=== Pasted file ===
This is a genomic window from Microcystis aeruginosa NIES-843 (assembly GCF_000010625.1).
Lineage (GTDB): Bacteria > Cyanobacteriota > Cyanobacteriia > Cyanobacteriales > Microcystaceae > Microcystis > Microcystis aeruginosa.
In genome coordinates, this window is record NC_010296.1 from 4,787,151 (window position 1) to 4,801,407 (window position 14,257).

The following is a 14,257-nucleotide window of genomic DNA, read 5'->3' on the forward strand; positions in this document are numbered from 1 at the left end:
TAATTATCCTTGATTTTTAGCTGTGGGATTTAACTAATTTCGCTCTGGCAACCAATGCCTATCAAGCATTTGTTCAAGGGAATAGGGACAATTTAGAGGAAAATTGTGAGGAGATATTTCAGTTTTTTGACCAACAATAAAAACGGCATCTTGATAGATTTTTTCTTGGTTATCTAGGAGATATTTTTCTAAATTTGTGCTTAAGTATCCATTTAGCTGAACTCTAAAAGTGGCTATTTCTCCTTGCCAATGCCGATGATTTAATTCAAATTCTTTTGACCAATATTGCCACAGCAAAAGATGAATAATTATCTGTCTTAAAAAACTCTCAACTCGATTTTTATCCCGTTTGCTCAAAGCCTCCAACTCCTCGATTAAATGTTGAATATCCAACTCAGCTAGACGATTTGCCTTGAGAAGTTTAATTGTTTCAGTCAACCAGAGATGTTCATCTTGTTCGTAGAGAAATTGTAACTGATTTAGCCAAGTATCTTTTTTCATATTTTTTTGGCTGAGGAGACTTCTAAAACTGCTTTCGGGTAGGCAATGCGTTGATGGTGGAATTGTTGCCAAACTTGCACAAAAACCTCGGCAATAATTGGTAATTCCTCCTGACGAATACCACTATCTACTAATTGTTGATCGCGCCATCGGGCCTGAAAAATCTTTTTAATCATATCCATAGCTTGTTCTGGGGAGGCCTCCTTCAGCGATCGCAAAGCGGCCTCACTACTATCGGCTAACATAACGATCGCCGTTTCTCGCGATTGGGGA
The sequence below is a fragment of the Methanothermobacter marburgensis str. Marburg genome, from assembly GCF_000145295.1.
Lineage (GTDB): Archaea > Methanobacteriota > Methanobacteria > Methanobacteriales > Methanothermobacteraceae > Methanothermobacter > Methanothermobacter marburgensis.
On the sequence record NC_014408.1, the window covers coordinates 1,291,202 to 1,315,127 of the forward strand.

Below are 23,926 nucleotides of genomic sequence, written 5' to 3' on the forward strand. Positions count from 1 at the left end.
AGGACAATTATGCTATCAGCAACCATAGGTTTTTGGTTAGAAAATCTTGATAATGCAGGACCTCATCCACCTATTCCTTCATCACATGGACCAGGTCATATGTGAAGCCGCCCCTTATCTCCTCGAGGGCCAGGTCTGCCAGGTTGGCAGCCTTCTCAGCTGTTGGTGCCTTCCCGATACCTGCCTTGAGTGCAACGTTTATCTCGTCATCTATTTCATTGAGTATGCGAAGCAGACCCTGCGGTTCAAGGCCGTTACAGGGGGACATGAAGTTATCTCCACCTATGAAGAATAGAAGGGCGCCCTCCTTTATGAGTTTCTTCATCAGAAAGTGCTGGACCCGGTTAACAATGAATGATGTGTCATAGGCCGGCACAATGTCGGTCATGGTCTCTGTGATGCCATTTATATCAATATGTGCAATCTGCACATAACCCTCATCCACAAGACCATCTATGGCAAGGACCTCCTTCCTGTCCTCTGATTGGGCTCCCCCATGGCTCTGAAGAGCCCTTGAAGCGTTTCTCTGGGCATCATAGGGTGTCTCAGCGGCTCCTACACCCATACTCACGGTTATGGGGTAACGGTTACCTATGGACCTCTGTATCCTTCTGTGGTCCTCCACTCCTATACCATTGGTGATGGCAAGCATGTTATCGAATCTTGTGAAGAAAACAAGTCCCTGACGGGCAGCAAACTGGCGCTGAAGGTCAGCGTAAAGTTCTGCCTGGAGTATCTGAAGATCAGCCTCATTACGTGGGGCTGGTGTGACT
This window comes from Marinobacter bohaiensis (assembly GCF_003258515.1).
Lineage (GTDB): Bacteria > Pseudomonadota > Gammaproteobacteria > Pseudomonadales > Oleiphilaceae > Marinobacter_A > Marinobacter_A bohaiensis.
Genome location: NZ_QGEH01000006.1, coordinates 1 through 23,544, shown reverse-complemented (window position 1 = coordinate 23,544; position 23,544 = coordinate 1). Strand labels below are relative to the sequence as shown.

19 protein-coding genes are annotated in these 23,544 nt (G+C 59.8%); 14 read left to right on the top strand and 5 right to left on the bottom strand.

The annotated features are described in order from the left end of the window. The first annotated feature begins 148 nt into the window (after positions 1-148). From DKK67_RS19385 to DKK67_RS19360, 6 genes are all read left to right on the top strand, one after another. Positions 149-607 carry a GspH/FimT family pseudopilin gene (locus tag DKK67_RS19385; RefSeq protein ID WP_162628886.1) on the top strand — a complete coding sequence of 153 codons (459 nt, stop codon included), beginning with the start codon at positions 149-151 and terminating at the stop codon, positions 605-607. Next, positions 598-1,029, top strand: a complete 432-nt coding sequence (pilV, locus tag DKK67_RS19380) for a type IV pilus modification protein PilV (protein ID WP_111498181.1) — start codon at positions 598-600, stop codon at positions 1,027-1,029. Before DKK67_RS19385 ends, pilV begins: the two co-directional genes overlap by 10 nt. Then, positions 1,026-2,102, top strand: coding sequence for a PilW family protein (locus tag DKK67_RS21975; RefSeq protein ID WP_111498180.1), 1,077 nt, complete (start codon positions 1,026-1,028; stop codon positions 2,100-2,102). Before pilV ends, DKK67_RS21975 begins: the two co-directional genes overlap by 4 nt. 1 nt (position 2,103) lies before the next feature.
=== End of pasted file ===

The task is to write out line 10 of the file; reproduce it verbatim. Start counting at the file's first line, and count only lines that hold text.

AGGACAATTATGCTATCAGCAACCATAGGTTTTTGGTTAGAAAATCTTGATAATGCAGGACCTCATCCACCTATTCCTTCATCACATGGACCAGGTCATATGTGAAGCCGCCCCTTATCTCCTCGAGGGCCAGGTCTGCCAGGTTGGCAGCCTTCTCAGCTGTTGGTGCCTTCCCGATACCTGCCTTGAGTGCAACGTTTATCTCGTCATCTATTTCATTGAGTATGCGAAGCAGACCCTGCGGTTCAAGGCCGTTACAGGGGGACATGAAGTTATCTCCACCTATGAAGAATAGAAGGGCGCCCTCCTTTATGAGTTTCTTCATCAGAAAGTGCTGGACCCGGTTAACAATGAATGATGTGTCATAGGCCGGCACAATGTCGGTCATGGTCTCTGTGATGCCATTTATATCAATATGTGCAATCTGCACATAACCCTCATCCACAAGACCATCTATGGCAAGGACCTCCTTCCTGTCCTCTGATTGGGCTCCCCCATGGCTCTGAAGAGCCCTTGAAGCGTTTCTCTGGGCATCATAGGGTGTCTCAGCGGCTCCTACACCCATACTCACGGTTATGGGGTAACGGTTACCTATGGACCTCTGTATCCTTCTGTGGTCCTCCACTCCTATACCATTGGTGATGGCAAGCATGTTATCGAATCTTGTGAAGAAAACAAGTCCCTGACGGGCAGCAAACTGGCGCTGAAGGTCAGCGTAAAGTTCTGCCTGGAGTATCTGAAGATCAGCCTCATTACGTGGGGCTGGTGTGACT